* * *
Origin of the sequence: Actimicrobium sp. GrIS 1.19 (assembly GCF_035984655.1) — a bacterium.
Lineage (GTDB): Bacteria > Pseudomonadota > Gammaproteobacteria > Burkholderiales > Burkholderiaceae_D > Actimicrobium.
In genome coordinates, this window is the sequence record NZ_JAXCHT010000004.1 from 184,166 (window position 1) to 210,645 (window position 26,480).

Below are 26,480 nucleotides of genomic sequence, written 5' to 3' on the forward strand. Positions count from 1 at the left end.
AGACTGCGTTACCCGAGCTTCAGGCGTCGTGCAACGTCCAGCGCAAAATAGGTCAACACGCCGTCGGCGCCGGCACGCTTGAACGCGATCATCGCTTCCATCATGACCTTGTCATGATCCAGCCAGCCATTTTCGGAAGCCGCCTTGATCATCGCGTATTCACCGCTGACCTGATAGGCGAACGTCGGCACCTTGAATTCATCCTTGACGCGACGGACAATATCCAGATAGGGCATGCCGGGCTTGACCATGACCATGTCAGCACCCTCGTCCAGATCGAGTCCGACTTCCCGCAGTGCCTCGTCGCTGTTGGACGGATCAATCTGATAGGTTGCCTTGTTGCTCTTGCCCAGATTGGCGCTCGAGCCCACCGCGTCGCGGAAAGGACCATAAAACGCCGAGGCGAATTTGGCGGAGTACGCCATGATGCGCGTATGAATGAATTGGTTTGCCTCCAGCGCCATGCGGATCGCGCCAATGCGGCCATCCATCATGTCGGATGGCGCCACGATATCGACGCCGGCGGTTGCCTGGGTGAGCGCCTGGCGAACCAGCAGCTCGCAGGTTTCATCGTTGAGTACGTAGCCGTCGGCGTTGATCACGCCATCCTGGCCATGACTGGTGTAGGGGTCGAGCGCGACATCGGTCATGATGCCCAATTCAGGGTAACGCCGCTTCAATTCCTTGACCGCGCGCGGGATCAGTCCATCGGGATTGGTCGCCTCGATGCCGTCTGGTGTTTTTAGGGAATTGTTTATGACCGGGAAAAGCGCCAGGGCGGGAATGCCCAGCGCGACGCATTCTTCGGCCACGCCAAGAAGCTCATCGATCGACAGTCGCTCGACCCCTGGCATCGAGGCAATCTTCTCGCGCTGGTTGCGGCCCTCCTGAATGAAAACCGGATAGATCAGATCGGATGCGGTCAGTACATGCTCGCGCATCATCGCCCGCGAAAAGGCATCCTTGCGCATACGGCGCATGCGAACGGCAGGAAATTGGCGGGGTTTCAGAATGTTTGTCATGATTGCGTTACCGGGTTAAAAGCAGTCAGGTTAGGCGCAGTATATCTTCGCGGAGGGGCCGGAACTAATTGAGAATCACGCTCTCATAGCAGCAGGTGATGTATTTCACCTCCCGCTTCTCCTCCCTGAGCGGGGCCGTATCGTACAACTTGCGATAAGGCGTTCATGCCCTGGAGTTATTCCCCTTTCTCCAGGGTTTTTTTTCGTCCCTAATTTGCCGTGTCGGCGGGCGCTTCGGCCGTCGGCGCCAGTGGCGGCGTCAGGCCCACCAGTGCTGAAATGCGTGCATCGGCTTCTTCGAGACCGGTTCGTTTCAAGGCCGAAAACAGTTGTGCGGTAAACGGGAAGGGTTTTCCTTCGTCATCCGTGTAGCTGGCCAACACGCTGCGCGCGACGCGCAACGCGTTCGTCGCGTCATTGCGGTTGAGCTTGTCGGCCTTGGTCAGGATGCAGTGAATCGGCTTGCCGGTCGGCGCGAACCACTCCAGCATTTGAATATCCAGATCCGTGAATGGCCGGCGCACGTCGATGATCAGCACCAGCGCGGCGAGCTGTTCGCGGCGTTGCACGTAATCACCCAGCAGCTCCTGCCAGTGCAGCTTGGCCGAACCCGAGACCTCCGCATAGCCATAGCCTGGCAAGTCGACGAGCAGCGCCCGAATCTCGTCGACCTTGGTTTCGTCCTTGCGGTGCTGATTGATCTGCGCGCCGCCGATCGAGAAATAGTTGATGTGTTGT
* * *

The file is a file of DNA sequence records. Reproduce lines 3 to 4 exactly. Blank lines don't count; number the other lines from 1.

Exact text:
In genome coordinates, this window is the sequence record NZ_JAXCHT010000004.1 from 184,166 (window position 1) to 210,645 (window position 26,480).

Below are 26,480 nucleotides of genomic sequence, written 5' to 3' on the forward strand. Positions count from 1 at the left end.